Tag Archives: Arthur Upfield

Bony Emily?

Adrian Hyland, Diamond Dove (©2006, Text Publishing 2010)

Detective Napoleon Bonaparte, known as ‘Bony’, had one white and one Aboriginal parent. He appeared in most of the 29 novels written by Arthur Upfield between 1922 and 1996 (the last being finished by other people and published two years after Upfield’s death). Upfield was a bushman himself, who knew what he was talking about when he described life in the outback, and the books’ respectful approach to Aboriginal lore probably played a role over the years in softening mainstream Australian culture’s dismissive racism. My cane-farmer father was a fan. I have read only one of the novels, and that was many years ago, but its title alone – The Bone is Pointed – indicates how the books have dated, how their inevitable racism now stands out and may well overshadow their virtues. If I remember correctly, Aboriginal culture was essentialised (part of Bony’s nature, in tension with his white nature) and generalised (no distinctions are made among the many different Aboriginal cultures and languages).

Adrian Hyand’s Emily Tempest books, of which Diamond Dove (Moonlight Downs in the US and Outback Bastard in Germany) is the first, have a similar set-up. Emily, the university educated daughter of a traditional Aboriginal woman and a white man, belongs like Bony in both worlds and in neither. But we’re definitely in the 21st century: Emily’s mother comes from a particular people, the fictional Wantiya mob, and Emily herself grew up as a kind of foster daughter to the similarly fictional Warlpuju mob; there are Native Title land claims, unscrupulous miners, post-Papunya-Tula art, and complex sexual scenarios.

This is genre fiction. Where else would you find a passage like this:

A maniac, it seemed then, was the only logical solution,and a convenient maniac was what we had in the turbulent, rolling-eyed Blakie. Everything pointed to the crazy bastard. it had to be him.
Why, then, was I beginning to feel the first little pricks of doubt?

The only possible answer to that question is, ‘Because you’re in a detective story, Emily.’ That is to say, we’re not being asked to take this book seriously as a work of social or political analysis. It’s meant to be fun, and it is. Emily herself is gutsy, witty in a hardboiled way, the most engaging detective hero I’ve encountered in a long time.

Talking on The Book Show recently on the occasion of her 90th birthday, P D James reflected on the murder mystery novel:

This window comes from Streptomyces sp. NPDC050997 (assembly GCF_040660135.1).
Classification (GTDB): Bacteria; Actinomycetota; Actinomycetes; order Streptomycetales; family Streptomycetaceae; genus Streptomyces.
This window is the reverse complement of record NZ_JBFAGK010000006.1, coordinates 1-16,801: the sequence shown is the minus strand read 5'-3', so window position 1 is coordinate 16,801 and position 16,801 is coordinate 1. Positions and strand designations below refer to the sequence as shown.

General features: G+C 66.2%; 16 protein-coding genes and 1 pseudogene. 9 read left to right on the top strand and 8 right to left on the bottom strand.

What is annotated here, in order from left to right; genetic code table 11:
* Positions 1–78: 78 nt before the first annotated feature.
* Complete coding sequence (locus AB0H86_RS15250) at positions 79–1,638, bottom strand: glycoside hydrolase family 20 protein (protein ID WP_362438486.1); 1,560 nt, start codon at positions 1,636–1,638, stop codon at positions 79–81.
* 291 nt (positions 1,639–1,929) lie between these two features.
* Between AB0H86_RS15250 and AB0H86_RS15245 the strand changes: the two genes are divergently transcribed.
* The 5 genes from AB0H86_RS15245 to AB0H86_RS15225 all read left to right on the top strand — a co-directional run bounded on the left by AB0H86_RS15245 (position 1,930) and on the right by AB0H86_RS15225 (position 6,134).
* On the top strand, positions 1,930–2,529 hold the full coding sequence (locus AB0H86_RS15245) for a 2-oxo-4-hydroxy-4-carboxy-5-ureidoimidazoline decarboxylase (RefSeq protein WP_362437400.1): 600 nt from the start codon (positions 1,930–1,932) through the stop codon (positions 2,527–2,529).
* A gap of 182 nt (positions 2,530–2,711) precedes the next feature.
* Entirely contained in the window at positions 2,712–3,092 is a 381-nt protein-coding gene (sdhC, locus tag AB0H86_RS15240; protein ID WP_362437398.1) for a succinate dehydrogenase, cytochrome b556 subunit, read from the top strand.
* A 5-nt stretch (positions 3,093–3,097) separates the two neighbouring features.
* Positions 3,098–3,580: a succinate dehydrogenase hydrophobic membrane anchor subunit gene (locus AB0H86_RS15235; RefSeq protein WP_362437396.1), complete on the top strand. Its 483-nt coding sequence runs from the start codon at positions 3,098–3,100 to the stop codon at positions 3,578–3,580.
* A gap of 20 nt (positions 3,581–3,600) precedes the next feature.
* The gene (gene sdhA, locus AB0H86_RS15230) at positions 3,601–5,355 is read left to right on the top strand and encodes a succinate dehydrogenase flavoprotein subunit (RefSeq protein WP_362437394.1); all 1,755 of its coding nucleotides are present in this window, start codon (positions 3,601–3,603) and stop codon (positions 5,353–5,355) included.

The classical detective story is … popular in times of anxiety, times of strife, times of war and dangers of war, times of depression. That’s when its comfort is so necessary because at these times one can feel that there are problems facing communities, facing countries, facing the world generally, which really are insoluble, however much money and however much effort you pour into them. Here you have a form of popular fiction with a puzzle at its heart and by the end of the book it will be solved, not by divine intervention or good luck but by a human being, by courage and perseverance and intelligence. So it rather confirms our belief, which I still think we have, that we live in a rational and moral universe.

These remarks could hardly be more apposite. Adrian Hyland has given us a classic detective story set in the midst of the strife, anxiety and apparent insolubility of the continuing dispossession and disadvantage of Australian Aboriginal people. He lets aspects of that dire situation be seen, but offers us the comfort of a puzzle, which is solved, exactly as the Dame says, by courage and perseverance and intelligence. Hyland thanks ‘the Indigenous people of Central Australia’ in the acknowledgements, but makes it clear that his Aboriginal characters belong to a fictional language group and live in fictional country. He doesn’t claim to have anyone’s permission to tell his stories, but then Emily is is not an insider to Warlpuju culture, so there are no secrets being revealed. Hyland is a middle-aged white man who writes in the voice of a young Aboriginal woman. I know I’m another middle-aged white man, so my opinion may need to be taken with a dose of salt, but I think he’s done brilliantly.

A second Emily Tempest novel, Gunshot Road, was published earlier this year. My recommender of detective books says it’s even better.